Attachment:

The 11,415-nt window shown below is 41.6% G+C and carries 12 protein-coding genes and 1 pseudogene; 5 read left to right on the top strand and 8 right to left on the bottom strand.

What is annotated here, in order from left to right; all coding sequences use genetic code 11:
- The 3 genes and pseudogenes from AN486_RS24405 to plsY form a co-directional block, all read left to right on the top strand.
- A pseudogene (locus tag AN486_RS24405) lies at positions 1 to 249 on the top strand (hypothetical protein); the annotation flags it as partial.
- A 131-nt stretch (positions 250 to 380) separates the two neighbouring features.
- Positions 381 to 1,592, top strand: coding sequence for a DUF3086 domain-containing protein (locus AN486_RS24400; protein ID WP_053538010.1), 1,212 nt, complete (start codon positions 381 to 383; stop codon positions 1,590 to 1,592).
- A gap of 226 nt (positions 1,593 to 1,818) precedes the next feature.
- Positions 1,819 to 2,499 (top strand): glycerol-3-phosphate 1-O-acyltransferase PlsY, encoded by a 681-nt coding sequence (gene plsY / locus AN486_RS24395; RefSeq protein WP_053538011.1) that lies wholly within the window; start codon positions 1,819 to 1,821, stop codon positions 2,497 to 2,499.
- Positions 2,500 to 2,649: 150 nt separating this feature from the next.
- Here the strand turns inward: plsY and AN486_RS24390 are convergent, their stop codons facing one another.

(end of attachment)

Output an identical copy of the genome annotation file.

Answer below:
The 11,415-nt window shown below is 41.6% G+C and carries 12 protein-coding genes and 1 pseudogene; 5 read left to right on the top strand and 8 right to left on the bottom strand.

What is annotated here, in order from left to right; all coding sequences use genetic code 11:
- The 3 genes and pseudogenes from AN486_RS24405 to plsY form a co-directional block, all read left to right on the top strand.
- A pseudogene (locus tag AN486_RS24405) lies at positions 1 to 249 on the top strand (hypothetical protein); the annotation flags it as partial.
- A 131-nt stretch (positions 250 to 380) separates the two neighbouring features.
- Positions 381 to 1,592, top strand: coding sequence for a DUF3086 domain-containing protein (locus AN486_RS24400; protein ID WP_053538010.1), 1,212 nt, complete (start codon positions 381 to 383; stop codon positions 1,590 to 1,592).
- A gap of 226 nt (positions 1,593 to 1,818) precedes the next feature.
- Positions 1,819 to 2,499 (top strand): glycerol-3-phosphate 1-O-acyltransferase PlsY, encoded by a 681-nt coding sequence (gene plsY / locus AN486_RS24395; RefSeq protein WP_053538011.1) that lies wholly within the window; start codon positions 1,819 to 1,821, stop codon positions 2,497 to 2,499.
- Positions 2,500 to 2,649: 150 nt separating this feature from the next.
- Here the strand turns inward: plsY and AN486_RS24390 are convergent, their stop codons facing one another.